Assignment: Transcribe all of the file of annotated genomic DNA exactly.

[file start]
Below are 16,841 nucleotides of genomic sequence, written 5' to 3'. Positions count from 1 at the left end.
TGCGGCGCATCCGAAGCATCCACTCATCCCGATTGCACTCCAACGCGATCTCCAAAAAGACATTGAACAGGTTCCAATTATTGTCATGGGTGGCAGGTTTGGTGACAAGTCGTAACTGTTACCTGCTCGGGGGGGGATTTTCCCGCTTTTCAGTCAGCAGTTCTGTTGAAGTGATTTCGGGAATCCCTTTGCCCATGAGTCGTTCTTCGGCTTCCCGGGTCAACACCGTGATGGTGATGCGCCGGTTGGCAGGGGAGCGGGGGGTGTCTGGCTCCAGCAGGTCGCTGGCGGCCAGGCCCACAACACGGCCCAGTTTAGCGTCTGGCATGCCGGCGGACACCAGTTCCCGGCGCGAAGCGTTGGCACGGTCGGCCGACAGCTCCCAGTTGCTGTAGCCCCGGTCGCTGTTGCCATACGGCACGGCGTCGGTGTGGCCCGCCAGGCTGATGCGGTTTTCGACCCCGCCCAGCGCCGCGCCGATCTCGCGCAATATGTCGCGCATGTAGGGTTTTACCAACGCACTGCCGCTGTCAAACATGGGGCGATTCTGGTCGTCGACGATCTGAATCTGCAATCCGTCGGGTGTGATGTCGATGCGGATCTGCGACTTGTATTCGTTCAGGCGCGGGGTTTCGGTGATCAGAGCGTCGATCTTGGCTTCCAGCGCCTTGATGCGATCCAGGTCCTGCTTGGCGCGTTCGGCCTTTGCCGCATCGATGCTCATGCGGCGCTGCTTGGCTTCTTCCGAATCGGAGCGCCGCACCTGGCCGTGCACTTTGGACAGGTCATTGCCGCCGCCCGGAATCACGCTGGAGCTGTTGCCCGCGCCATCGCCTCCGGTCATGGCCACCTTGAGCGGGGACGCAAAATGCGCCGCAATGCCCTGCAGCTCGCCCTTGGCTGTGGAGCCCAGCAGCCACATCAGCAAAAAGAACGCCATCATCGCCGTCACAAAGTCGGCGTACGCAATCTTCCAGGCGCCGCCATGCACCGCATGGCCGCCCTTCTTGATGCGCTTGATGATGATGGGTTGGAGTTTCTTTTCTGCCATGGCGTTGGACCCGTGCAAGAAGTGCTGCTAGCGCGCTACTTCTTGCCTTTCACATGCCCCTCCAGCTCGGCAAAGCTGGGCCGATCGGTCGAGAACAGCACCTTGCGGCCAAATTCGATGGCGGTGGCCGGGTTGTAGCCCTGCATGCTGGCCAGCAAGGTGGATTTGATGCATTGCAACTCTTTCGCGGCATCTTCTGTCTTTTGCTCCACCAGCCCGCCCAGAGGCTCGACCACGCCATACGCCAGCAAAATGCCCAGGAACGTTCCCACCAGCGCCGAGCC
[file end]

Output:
Below are 16,841 nucleotides of genomic sequence, written 5' to 3'. Positions count from 1 at the left end.
TGCGGCGCATCCGAAGCATCCACTCATCCCGATTGCACTCCAACGCGATCTCCAAAAAGACATTGAACAGGTTCCAATTATTGTCATGGGTGGCAGGTTTGGTGACAAGTCGTAACTGTTACCTGCTCGGGGGGGGATTTTCCCGCTTTTCAGTCAGCAGTTCTGTTGAAGTGATTTCGGGAATCCCTTTGCCCATGAGTCGTTCTTCGGCTTCCCGGGTCAACACCGTGATGGTGATGCGCCGGTTGGCAGGGGAGCGGGGGGTGTCTGGCTCCAGCAGGTCGCTGGCGGCCAGGCCCACAACACGGCCCAGTTTAGCGTCTGGCATGCCGGCGGACACCAGTTCCCGGCGCGAAGCGTTGGCACGGTCGGCCGACAGCTCCCAGTTGCTGTAGCCCCGGTCGCTGTTGCCATACGGCACGGCGTCGGTGTGGCCCGCCAGGCTGATGCGGTTTTCGACCCCGCCCAGCGCCGCGCCGATCTCGCGCAATATGTCGCGCATGTAGGGTTTTACCAACGCACTGCCGCTGTCAAACATGGGGCGATTCTGGTCGTCGACGATCTGAATCTGCAATCCGTCGGGTGTGATGTCGATGCGGATCTGCGACTTGTATTCGTTCAGGCGCGGGGTTTCGGTGATCAGAGCGTCGATCTTGGCTTCCAGCGCCTTGATGCGATCCAGGTCCTGCTTGGCGCGTTCGGCCTTTGCCGCATCGATGCTCATGCGGCGCTGCTTGGCTTCTTCCGAATCGGAGCGCCGCACCTGGCCGTGCACTTTGGACAGGTCATTGCCGCCGCCCGGAATCACGCTGGAGCTGTTGCCCGCGCCATCGCCTCCGGTCATGGCCACCTTGAGCGGGGACGCAAAATGCGCCGCAATGCCCTGCAGCTCGCCCTTGGCTGTGGAGCCCAGCAGCCACATCAGCAAAAAGAACGCCATCATCGCCGTCACAAAGTCGGCGTACGCAATCTTCCAGGCGCCGCCATGCACCGCATGGCCGCCCTTCTTGATGCGCTTGATGATGATGGGTTGGAGTTTCTTTTCTGCCATGGCGTTGGACCCGTGCAAGAAGTGCTGCTAGCGCGCTACTTCTTGCCTTTCACATGCCCCTCCAGCTCGGCAAAGCTGGGCCGATCGGTCGAGAACAGCACCTTGCGGCCAAATTCGATGGCGGTGGCCGGGTTGTAGCCCTGCATGCTGGCCAGCAAGGTGGATTTGATGCATTGCAACTCTTTCGCGGCATCTTCTGTCTTTTGCTCCACCAGCCCGCCCAGAGGCTCGACCACGCCATACGCCAGCAAAATGCCCAGGAACGTTCCCACCAGCGCCGAGCC